But waist trainers can cause medical issues, especially when worn for extensive periods of time, or by women with pre-existing health conditions. Dr. Ross says they’re particularly hazardous for women with asthma or a propensity for acid reflux: “You’re compromising your body’s ability to inhale and exhale to full capacity, so if you have an underlying lung issue, it’s going to be a problem.” Though she’s reticent to give a specific number, Dr. Ross says she “often” encounters women who’ve experienced constipation, gastroesophageal reflux, and other gastrointestinal problems after wearing waist trainers for too long or in sizes that are too small. “Women have to be much more careful when it comes to these things,” she says.
For Rodriguez, waist trainers have been a two-pronged blessing. They’ve made her feel more confident about her body, while also offering her the entry point into entrepreneurship that she had craved for years. After two decades of military service, she wanted a less stressful career that still offered financial security. So, in the fall of 2014, a year after discovering them for personal use, she began selling waist trainers on a website built by her husband, an IT professional. She tracked down a wholesale distributor in Miami and began promoting the waist trainers’ beauty and health benefits on an Instagram account that has since amassed more than 13,000 followers.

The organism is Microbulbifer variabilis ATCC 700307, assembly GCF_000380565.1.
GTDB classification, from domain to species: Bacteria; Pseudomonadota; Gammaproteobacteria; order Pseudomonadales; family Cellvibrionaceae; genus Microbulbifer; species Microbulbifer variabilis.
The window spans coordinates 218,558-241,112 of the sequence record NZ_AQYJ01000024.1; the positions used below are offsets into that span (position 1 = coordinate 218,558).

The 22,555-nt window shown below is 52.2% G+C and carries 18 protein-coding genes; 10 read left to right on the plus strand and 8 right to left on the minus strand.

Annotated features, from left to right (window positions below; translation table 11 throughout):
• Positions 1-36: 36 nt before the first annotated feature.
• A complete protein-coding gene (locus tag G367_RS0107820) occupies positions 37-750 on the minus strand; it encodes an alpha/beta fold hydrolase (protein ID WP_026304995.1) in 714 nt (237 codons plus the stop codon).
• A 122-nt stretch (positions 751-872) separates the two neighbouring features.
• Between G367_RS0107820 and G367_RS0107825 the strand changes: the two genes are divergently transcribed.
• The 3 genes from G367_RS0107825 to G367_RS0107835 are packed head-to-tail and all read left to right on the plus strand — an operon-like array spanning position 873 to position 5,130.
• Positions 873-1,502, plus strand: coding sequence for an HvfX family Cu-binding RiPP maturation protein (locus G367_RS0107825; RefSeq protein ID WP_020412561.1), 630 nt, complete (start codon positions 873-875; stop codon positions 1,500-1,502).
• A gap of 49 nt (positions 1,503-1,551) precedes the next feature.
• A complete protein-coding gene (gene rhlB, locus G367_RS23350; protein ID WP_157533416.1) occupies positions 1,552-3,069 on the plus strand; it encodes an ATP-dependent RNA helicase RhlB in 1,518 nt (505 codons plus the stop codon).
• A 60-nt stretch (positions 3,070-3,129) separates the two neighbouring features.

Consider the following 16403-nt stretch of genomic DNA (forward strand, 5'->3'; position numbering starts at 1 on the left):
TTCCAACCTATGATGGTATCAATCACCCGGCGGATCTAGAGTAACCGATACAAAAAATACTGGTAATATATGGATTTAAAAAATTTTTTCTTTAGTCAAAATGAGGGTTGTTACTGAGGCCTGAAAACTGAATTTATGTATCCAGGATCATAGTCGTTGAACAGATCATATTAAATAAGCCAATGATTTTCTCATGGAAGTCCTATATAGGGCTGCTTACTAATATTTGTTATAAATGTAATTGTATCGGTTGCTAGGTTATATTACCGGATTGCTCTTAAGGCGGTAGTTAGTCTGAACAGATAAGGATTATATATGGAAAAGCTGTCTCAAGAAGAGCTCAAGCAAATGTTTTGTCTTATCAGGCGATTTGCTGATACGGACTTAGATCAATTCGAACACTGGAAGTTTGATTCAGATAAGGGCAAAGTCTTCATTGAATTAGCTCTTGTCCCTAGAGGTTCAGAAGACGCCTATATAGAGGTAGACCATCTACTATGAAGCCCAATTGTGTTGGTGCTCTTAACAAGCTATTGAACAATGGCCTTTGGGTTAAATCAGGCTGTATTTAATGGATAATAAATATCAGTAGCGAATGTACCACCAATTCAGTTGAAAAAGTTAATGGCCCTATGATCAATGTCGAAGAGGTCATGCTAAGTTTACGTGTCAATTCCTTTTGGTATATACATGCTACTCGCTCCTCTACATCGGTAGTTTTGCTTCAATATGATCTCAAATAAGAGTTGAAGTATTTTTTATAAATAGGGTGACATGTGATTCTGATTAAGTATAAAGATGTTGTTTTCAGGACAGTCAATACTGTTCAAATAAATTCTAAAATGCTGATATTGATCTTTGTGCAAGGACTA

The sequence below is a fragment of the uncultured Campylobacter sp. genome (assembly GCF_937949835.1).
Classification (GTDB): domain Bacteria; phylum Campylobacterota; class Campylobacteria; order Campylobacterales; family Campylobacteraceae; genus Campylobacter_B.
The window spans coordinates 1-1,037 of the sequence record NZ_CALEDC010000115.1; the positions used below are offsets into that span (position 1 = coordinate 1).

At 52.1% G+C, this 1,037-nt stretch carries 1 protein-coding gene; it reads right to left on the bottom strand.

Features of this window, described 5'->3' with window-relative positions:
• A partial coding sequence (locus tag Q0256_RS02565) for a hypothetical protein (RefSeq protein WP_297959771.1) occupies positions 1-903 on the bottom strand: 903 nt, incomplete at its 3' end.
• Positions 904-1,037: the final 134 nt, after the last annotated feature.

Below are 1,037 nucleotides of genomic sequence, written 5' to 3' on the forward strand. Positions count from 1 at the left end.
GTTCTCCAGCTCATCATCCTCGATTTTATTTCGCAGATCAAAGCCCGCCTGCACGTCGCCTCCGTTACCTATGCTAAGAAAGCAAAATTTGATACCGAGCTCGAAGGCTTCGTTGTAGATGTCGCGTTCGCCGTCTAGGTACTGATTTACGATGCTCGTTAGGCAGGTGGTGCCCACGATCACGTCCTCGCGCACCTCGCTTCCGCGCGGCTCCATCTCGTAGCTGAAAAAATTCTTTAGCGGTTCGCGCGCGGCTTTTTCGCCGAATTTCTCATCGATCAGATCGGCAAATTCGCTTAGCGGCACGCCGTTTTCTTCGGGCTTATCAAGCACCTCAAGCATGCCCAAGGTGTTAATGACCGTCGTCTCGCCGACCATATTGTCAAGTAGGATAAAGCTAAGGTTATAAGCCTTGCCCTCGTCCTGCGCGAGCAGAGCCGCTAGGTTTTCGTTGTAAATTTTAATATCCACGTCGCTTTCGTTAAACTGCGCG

On social media, waist trainers are brandished by celebrities, video vixens, strippers, and the thousands of regular women who want to look like them—cute face, slim waist with a big behind. It’s difficult to pinpoint precisely how big the market for waist trainers is. The hashtag #waisttraining is attached to nearly 600,000 posts on Instagram, many of them featuring women showing off their transformations from lumpy, normal-looking bellies to tight, flat torsos. Some of the biggest sellers, like PreMadonna, an entrepreneur-cum-socialite who is among the most visible faces of the industry, have close to half a million followers. Waist Snatchers, a competitor of hers, has nearly 120,000.